We outline recent developments and the key steps that higher education providers can take now to mitigate the risk of a cyber attack.

Key takeouts

  • In recent times, higher education providers have become increasingly attractive targets for cyber attacks from both criminal and state sponsored actors.
  • There are currently legislative developments underway, including proposed new cyber security obligations for universities.
  • Our Perspectives on Cyber Risk 2021 report explores the trends and impact of cyber risk, and looks at ways for organisations to manage their cyber security.

Cyber incidents in higher education are on the rise

We are seeing that higher education providers have become increasingly attractive targets for cyber attacks from state sponsored actors. Earlier this year, the Australian Security Intelligence Organisation (ASIO) confirmed that Australian universities and researchers are under threat from foreign states.

This year a number of publicly acknowledged cyber security incidents impacting Australian universities have arisen, in the wake of a major breach of the Australian National University's systems in 2018. In that incident, hackers gained access to nearly 20 years' worth of data relating to human resources, financial management, student administration, and 'enterprise e-forms systems'. While the attacker is known to ASIO, it has not been publicly revealed.

A universities' systems may be particularly vulnerable to cyber attacks for a number of reasons:

  • Universities are designed to be open and collaborative structures.
  • They typically utilise numerous public-facing systems, some of which may be legacy systems.
  • Many and varied users access university systems and services, including students, academics, researchers and staff. With multiple touch points, these systems present hackers with an broad attack ‘surface’ that can be challenging to defend.
  • Many universities are dispersed across a number of campuses and research locations.

Universities also hold lucrative stores of intellectual property assets derived from their research activities, as well as an extensive inventory of personal and sensitive information.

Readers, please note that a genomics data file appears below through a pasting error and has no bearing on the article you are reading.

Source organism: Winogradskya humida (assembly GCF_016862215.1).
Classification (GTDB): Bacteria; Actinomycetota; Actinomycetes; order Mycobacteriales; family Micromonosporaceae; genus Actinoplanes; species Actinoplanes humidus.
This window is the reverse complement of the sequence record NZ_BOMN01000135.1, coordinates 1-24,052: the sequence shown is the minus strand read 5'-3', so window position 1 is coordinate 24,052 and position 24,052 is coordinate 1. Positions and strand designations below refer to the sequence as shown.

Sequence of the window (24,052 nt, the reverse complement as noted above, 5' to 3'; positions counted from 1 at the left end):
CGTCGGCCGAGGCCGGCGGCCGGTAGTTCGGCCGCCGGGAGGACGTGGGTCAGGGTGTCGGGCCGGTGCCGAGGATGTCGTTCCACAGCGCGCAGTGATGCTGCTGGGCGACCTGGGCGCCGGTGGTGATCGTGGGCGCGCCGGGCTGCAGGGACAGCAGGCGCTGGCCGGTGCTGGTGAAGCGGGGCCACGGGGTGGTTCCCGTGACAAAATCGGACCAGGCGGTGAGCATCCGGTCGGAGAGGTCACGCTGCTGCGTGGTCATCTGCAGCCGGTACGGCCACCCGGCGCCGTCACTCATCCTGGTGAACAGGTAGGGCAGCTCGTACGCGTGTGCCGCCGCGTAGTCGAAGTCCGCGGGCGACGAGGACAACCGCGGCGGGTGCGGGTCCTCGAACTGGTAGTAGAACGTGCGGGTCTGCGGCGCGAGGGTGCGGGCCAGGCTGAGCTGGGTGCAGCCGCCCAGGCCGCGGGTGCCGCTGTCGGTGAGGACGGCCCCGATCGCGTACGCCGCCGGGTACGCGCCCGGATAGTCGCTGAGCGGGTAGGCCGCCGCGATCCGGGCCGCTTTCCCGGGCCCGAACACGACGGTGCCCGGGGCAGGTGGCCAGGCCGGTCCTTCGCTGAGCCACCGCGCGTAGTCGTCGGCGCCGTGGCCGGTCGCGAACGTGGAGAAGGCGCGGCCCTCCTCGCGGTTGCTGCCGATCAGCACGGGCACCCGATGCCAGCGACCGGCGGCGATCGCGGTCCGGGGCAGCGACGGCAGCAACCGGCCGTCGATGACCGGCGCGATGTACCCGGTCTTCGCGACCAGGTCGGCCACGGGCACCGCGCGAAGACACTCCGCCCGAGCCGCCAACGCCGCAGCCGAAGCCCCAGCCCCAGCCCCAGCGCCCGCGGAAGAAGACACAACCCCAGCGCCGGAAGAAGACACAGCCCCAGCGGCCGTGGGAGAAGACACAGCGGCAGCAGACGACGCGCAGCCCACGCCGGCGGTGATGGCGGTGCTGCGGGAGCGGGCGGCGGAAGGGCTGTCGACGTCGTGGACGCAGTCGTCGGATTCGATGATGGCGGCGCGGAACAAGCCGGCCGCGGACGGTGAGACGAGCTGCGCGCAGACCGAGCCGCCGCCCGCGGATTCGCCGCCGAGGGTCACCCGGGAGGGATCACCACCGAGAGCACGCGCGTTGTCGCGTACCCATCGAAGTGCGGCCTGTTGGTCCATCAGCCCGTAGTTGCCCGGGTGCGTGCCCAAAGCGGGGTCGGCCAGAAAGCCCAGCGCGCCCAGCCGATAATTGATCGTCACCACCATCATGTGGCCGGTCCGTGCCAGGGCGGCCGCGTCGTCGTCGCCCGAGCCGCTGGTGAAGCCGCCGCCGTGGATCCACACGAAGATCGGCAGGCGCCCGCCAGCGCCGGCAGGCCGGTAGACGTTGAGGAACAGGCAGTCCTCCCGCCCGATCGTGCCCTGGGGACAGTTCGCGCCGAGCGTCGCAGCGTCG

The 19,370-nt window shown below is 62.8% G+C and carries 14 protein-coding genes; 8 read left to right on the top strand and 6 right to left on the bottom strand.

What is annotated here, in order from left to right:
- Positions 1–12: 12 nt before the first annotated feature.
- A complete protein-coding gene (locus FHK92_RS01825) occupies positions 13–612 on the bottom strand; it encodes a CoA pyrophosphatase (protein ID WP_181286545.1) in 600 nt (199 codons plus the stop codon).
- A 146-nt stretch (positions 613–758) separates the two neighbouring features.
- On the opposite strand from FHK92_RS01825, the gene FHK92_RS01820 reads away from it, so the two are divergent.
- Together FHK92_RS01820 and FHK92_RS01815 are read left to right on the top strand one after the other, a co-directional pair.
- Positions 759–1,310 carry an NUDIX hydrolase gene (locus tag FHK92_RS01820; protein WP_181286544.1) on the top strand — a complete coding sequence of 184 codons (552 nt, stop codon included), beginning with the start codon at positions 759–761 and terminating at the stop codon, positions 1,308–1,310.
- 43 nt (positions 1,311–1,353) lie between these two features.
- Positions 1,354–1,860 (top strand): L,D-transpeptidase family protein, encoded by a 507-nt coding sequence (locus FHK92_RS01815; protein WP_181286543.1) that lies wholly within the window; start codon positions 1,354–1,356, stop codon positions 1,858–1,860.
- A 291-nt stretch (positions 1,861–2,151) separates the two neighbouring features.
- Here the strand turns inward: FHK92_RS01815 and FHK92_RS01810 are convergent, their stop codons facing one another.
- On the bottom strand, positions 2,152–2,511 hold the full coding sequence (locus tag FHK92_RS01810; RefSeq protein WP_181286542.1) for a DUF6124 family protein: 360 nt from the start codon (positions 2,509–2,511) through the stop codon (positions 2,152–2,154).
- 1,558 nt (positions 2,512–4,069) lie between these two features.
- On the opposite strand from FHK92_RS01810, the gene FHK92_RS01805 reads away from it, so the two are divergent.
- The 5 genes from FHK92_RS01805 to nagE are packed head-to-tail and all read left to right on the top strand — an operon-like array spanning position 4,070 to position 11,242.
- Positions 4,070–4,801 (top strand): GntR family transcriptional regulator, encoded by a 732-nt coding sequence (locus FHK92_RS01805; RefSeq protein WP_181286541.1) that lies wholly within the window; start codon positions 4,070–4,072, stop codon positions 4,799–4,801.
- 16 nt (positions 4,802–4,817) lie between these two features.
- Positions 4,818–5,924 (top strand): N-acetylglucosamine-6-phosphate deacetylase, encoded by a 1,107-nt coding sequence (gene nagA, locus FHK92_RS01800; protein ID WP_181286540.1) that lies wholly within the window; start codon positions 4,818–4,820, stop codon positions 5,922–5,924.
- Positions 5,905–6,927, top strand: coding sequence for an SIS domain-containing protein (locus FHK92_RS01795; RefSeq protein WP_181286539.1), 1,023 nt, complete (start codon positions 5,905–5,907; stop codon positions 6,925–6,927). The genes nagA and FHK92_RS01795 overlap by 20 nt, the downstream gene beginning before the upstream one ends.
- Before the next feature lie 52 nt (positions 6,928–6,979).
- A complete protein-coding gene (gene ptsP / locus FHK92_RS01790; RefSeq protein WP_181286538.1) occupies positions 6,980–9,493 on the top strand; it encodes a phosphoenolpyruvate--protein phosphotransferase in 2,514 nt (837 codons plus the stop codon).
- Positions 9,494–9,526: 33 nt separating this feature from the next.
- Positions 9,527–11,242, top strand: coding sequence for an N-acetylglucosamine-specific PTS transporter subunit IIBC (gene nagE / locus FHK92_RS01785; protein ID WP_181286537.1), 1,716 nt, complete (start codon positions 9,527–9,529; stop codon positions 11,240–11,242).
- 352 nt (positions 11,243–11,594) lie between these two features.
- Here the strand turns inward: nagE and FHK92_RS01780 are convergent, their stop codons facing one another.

In response to this threat, the Australian government has introduced significant legislative reforms requiring proactive uplifts to existing university compliance frameworks.

Government action in the wake of mounting threat

In August 2019, the Minister for Education announced the creation of a University Foreign Interference Taskforce (UFIT). The purpose of UFIT is to provide better protection for universities against foreign interference.

The Guidelines to Counter Foreign Interference in the Australian University Sector (Guidelines), developed by UFIT, were released in November 2019. The Guidelines were developed for, and in partnership with, the Australian university sector. The stated purpose of the Guidelines is to support universities with:

  • examining existing tools;
  • assisting decision-makers to assess the risks from foreign interference; and
  • promoting greater consistency across the sector.

UFIT has recently refreshed the Guidelines, with consultation with the higher education sector currently underway with a view to releasing revised Guidelines in the coming months.

Universities are also closely monitoring the Security Legislation Amendment (Critical Infrastructure) Bill 2020 (Cth) (SOCI Bill). If passed, the SOCI Bill will extend the obligations under the Security of Critical Infrastructure Act 2018 (Cth). It will also introduce new and enhanced cyber security obligations to a broader range of sectors, including the university and research sector.

In its present form, the SOCI Bill will impose obligations on universities to comply with requests for information, directions for action, or requested intervention, in response to serious cyber security incidents impacting a ‘critical education asset’. This term is defined as an institution, such as a university, that is owned and operated by an entity registered in the Australian university category of the National Register of Higher Education Providers.

Universities may also need to comply with a number of positive security obligations, including:

  • the provision of ownership and operator information;
  • the adoption and maintenance of a critical infrastructure risk management program; and
  • mandatory reporting obligations about cyber security incidents.

Some of these obligations are not imposed automatically, but may be 'switched on' by the Minister.

Key steps for universities to mitigate cyber risk

In anticipation of further legislative reform, there are several steps that universities can take now to uplift existing controls and mitigate the risk of a cyber attack. These include:

  • Assessing cyber security maturity and compliance against external risk frameworks, such as the National Institute of Standards and Technology (NIST) cybersecurity framework.
  • Developing a cyber security strategy which clearly outlines key issues, priority actions and success measures.
  • Leveraging sector-specific networks to share intelligence and collaborate on security-related initiatives.
  • In addition to regularly testing data breach response plans, developing and updating threat modelling and playbooks.
  • Understanding the risks posed by the supply chain, including operational and security risks.
  • Undertaking regular and effective staff training on cyber security.